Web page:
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FireflyJason Palmer - "Firefly" Tv Series - Sreenitystuff.com Interview
Monday 12 February 2007, by Webmaster
You know his work. You love his work. And that’s because artist Jason Palmer truly loves Firefly. He’s been illustrating professionally for over 15 years now, creating images and prop designs and comic book covers and trading cards and DVD covers and more for a variety of licenses such as Star Trek, Star Wars, Indiana Jones, Without a Trace, Happy Feet, and Harry Potter. But his licensed illustrations of the crew of the Serenity are a labor of love that have endeared him to the Browncoat community, and he continues to create more. Currently he’s making portraits of each crew member, available separately or as a set (see the end of the interview for more details).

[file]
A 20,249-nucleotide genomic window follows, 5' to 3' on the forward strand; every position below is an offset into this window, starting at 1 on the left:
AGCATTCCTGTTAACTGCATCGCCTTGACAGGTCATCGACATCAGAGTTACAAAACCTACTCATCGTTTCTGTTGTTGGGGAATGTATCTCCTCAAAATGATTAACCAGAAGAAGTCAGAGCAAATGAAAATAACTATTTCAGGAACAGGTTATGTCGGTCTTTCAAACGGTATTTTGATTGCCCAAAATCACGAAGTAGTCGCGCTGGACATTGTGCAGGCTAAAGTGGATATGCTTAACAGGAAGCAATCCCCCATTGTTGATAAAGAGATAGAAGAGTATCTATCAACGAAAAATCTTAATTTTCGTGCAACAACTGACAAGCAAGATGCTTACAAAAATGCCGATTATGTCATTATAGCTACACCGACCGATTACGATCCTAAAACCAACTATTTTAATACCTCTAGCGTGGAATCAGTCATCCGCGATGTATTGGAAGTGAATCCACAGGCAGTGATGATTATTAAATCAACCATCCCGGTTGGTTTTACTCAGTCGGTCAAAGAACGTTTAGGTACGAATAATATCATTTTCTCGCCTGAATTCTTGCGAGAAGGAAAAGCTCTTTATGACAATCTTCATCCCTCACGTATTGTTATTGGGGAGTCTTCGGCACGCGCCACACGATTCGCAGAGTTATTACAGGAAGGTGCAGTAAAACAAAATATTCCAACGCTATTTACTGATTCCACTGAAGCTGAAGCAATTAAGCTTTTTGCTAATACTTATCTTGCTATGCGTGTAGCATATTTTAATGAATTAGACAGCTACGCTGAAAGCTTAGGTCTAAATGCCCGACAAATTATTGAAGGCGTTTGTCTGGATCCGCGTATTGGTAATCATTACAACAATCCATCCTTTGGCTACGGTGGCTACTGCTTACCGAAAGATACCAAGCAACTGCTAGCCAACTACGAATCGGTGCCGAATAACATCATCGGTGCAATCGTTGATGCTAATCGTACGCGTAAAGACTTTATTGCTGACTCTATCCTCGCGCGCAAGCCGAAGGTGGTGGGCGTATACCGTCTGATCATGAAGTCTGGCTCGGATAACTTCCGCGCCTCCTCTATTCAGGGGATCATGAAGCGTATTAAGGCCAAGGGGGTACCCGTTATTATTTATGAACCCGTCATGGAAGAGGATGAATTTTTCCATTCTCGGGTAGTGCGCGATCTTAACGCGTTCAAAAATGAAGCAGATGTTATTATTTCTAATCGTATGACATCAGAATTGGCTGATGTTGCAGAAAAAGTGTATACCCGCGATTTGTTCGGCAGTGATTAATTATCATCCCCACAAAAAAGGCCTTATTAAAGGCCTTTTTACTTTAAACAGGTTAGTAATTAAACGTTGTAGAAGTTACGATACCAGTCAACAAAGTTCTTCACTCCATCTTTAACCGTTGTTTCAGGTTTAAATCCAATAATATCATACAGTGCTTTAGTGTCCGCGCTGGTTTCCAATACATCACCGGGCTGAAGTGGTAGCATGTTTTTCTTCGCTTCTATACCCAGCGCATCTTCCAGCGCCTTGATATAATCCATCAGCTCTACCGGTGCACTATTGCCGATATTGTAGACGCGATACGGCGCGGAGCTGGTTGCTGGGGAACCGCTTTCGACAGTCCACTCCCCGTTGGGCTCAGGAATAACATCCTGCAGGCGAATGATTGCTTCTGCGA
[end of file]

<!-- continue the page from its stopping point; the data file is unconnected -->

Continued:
palmers.jpgI caught up to him at the FX Con in Orlando this year (pictured with his wife Yelena) to finally get the interview we agreed on at the last FX con. It was worth the wait.
SS: Jason, how did you get started doing licensed artwork?
JP: Well, as far as Serenity and Firefly goes, originally, at the promotional convention for the Firefly DVD, I did a piece just on my own, I thought I should do something to key in on this. So I did a pencil piece for Firefly that you see here, and it was really popular. Joss loved it, Nathan loved it, every... the whole cast really liked it. I kept getting requests about it so I worked it up into a full-fledged painting and it got very popular so I thought, let’s go ahead and get the license, so that’s what we did.
SS: You were already a fan?
JP: Oh, big time, yeah. I actually saw “The Train Job” when it first aired and thought “Wow, this is different, this is very cool.” I was a little leery because there had been so many sci-fi disappointments and things that were just kind of hackneyed but I could tell this looked different. I was a little confused because of the showing out of order-